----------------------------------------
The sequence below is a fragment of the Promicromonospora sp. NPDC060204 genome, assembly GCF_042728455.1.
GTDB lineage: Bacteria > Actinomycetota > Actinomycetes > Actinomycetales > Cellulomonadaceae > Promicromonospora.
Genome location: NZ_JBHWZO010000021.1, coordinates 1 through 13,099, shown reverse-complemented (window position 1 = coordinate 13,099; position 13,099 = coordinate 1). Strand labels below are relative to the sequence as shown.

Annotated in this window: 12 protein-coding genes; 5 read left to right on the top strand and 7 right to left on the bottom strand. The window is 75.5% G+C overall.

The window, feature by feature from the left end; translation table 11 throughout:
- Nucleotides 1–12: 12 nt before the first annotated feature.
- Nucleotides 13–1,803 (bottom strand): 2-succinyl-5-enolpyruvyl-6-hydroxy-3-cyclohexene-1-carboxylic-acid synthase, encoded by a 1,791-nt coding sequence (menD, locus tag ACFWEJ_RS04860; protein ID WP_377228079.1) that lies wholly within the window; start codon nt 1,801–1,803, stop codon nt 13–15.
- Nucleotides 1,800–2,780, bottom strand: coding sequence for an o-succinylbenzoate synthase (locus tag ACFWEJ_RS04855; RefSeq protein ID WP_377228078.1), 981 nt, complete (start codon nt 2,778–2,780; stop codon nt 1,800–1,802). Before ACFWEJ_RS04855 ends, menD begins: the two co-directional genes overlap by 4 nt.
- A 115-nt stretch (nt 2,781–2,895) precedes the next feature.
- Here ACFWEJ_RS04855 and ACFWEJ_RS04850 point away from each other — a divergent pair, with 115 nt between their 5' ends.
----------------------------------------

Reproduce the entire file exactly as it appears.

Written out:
The sequence below is a fragment of the Promicromonospora sp. NPDC060204 genome, assembly GCF_042728455.1.
GTDB lineage: Bacteria > Actinomycetota > Actinomycetes > Actinomycetales > Cellulomonadaceae > Promicromonospora.
Genome location: NZ_JBHWZO010000021.1, coordinates 1 through 13,099, shown reverse-complemented (window position 1 = coordinate 13,099; position 13,099 = coordinate 1). Strand labels below are relative to the sequence as shown.

Annotated in this window: 12 protein-coding genes; 5 read left to right on the top strand and 7 right to left on the bottom strand. The window is 75.5% G+C overall.

The window, feature by feature from the left end; translation table 11 throughout:
- Nucleotides 1–12: 12 nt before the first annotated feature.
- Nucleotides 13–1,803 (bottom strand): 2-succinyl-5-enolpyruvyl-6-hydroxy-3-cyclohexene-1-carboxylic-acid synthase, encoded by a 1,791-nt coding sequence (menD, locus tag ACFWEJ_RS04860; protein ID WP_377228079.1) that lies wholly within the window; start codon nt 1,801–1,803, stop codon nt 13–15.
- Nucleotides 1,800–2,780, bottom strand: coding sequence for an o-succinylbenzoate synthase (locus tag ACFWEJ_RS04855; RefSeq protein ID WP_377228078.1), 981 nt, complete (start codon nt 2,778–2,780; stop codon nt 1,800–1,802). Before ACFWEJ_RS04855 ends, menD begins: the two co-directional genes overlap by 4 nt.
- A 115-nt stretch (nt 2,781–2,895) precedes the next feature.
- Here ACFWEJ_RS04855 and ACFWEJ_RS04850 point away from each other — a divergent pair, with 115 nt between their 5' ends.